These Early Infographics Illustrated the Plight of America’s Poor
Florence Kelley used hard numbers to effect change
When labor reformer Florence Kelley arrived at Chicago’s Hull House in 1891, she had nowhere else to go. On the run from an abusive husband in New York and in fear of losing her children, she needed a place to live and some gainful employment. She found it in America’s most famous settlement house. Kelley eventually became one of the best-known Progressive-era reformers and the first woman to hold statewide office in Illinois. But the labor rights activist, who was born 157 years ago today, accomplished another amazing feat at Hull House: a set of early infographics that brought the plight of America’s poor to life.
Kelley was already an accomplished activist by the time she arrived at Hull House. Then known as Florence Wischnewetzky, once she got to Illinois, she assumed her maiden name and began divorce proceedings (at the time, women were not able to get divorces for their husbands’ failure to support them in New York). There was plenty to do at Hull House: the settlement house already served thousands of poor people per week, offering food, classes, an employment bureau, day care and libraries to those living in Chicago’s Nineteenth Ward slums.
Hull House became known as a kind of testing ground for brilliant, reform-minded women. But its founder, Jane Addams, knew it was not enough to merely serve the poor. To be of maximum benefit to the estimated 40 percent of Chicago’s population who were immigrants, the women of Hull House needed to document the conditions that surrounded them. They may not have seen it that way, but the workers of Hull House were laying the foundations for modern social work.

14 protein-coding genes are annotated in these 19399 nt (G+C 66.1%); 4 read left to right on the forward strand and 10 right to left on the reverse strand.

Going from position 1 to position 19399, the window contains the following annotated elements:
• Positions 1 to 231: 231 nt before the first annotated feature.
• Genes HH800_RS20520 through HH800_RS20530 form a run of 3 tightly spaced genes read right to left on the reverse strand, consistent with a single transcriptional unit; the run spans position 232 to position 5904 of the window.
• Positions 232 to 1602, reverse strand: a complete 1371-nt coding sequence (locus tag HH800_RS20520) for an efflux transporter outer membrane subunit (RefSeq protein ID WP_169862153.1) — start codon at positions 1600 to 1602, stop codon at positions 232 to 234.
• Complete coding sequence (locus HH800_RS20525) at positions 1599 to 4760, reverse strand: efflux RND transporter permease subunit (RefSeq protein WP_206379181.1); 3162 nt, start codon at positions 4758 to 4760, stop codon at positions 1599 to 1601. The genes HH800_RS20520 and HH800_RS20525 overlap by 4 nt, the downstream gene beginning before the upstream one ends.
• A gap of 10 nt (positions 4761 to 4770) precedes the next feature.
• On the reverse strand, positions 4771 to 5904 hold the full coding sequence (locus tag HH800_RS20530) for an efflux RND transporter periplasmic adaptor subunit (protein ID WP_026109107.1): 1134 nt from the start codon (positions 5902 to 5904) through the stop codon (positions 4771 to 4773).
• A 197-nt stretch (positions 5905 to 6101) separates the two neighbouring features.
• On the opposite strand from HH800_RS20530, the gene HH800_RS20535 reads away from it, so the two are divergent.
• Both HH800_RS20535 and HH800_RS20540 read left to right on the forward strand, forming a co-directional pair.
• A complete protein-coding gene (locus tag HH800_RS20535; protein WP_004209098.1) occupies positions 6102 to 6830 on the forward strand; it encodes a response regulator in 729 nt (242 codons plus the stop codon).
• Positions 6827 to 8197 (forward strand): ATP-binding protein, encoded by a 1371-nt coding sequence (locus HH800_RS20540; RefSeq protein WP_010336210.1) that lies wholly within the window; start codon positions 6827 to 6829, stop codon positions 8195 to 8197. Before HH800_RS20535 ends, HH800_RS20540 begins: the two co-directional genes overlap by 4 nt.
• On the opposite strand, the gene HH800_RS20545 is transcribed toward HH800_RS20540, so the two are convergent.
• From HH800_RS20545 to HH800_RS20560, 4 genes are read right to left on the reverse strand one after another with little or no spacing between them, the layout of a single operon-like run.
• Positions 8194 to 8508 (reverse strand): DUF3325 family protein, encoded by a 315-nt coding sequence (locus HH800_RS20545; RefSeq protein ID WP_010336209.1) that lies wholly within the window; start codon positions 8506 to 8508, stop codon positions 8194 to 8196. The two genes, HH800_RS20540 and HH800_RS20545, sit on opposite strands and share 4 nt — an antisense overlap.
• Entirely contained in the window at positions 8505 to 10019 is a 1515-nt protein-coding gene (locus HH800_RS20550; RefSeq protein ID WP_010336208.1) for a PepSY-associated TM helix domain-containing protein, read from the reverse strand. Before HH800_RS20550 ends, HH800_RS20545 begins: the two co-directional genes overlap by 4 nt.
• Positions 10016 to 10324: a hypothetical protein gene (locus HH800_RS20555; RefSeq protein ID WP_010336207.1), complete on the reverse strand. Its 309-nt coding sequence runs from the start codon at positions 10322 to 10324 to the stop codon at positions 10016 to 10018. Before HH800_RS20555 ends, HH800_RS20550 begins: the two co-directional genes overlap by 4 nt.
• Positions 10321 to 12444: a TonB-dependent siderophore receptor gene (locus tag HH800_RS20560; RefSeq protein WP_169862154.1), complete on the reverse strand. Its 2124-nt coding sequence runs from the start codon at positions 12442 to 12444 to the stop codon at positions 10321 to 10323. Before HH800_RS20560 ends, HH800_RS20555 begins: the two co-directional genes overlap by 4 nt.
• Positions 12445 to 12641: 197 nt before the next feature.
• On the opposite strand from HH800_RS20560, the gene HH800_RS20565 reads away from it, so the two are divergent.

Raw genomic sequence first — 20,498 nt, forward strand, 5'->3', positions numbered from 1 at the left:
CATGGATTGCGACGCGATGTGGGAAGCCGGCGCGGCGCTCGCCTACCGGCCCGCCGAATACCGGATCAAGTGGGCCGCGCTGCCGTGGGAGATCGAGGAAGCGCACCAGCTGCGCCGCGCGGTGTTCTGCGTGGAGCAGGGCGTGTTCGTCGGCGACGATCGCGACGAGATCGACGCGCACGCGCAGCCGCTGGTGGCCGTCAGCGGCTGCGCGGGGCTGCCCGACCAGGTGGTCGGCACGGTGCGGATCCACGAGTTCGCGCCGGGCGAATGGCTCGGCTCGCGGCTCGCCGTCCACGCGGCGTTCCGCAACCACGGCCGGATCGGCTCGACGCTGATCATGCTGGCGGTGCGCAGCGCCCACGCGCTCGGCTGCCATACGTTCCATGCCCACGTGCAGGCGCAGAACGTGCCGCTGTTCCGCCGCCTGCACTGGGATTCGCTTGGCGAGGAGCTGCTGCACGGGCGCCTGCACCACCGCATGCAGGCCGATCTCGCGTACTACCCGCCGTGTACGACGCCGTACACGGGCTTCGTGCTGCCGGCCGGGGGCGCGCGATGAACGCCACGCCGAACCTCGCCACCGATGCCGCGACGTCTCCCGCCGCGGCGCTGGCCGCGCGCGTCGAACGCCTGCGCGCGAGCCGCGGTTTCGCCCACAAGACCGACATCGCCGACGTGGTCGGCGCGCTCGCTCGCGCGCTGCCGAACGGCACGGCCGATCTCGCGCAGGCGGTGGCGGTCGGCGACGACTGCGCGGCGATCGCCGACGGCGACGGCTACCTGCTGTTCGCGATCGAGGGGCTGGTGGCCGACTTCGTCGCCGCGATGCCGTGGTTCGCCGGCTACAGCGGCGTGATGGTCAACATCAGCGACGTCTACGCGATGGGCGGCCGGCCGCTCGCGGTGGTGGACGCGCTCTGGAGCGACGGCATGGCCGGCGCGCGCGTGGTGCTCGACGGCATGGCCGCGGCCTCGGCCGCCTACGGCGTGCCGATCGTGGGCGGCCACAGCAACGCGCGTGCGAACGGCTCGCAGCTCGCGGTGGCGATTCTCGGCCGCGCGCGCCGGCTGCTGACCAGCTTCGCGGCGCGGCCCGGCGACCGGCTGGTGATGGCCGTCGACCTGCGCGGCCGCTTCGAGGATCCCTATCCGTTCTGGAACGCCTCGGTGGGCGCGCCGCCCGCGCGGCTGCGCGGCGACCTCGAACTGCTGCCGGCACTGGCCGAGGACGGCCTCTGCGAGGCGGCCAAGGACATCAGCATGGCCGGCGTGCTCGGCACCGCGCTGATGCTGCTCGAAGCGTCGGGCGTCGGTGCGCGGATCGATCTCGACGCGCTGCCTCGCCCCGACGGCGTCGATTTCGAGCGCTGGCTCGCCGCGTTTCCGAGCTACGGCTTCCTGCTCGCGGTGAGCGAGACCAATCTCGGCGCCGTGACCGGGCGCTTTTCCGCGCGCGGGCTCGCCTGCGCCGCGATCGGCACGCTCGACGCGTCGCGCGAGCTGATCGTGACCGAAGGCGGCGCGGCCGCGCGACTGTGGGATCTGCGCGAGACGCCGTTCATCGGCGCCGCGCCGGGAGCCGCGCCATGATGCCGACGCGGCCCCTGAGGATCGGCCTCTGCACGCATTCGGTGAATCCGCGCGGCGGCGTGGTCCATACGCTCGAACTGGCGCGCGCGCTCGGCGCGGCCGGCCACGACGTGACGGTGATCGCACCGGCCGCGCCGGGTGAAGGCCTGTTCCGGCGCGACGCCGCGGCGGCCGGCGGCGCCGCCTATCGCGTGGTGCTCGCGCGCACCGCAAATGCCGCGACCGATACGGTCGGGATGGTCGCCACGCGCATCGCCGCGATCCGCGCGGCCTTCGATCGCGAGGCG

Social work starts with data, and Kelley was assigned the task of compiling statistical information about Chicago’s poor communities. She was soon hired by the United States Bureau of Labor Statistics, which was working to lay the foundation for stricter labor laws. With the help of other Hull House workers and the Bureau, Kelley entered tenements, inspected sweatshops and poked into the lives of thousands of Chicago immigrants living in squalid and unsustainable conditions. The work was tedious, but Kelley saw how it could lead to social change.
Part of Kelley’s job was to expose Chicago’s “sweating-system”—filthy, overcrowded factories where workers toiled long hours with no labor protections. At the time, factories not only employed small children and farmed out work to tenement homes, but paid workers a pittance for their labor. Kelley described sweatshops located in basements, stables and sheds that were riddled with disease and lacking basic amenities.
To illustrate the conditions Addams and her colleagues uncovered, they turned to the work of Charles Booth, a social reformer who helped expose conditions of poverty in England. Booth was known for his colorful, infographic-like charts that brought data to life. Inspired by his work, the workers at Hull House created Hull House Maps and Papers, an 1895 book filled with classic maps on the conditions in which Chicago’s poor labored and lived.
The maps revealed the wage conditions of Chicago immigrant and poor families—some of whom earned less than $5 a week (roughly $125 in today's dollars), where they were concentrated and what their nationalities were. The demographics revealed, for example, how poor black residents were shunted off to dwellings near railroad tracks, and the diversity and poverty of the neighborhoods that surrounded Hull House.
Kelley’s work at Hull House changed lives. Not only did Kelley herself get hired as the nation’s first female factory inspector and go on to a vaunted career in social reform, but her maps led the way for labor reform and social work to be seen as a discipline. Her work went on to be used as part of a national report on slum conditions commissioned by Congress, and that data was then used to support the stricter labor laws of the early 20th century. The echoes of Kelley’s infographics can be felt in academia and labor laws to this day—a reminder that it’s as important to see statistics as it is to read them.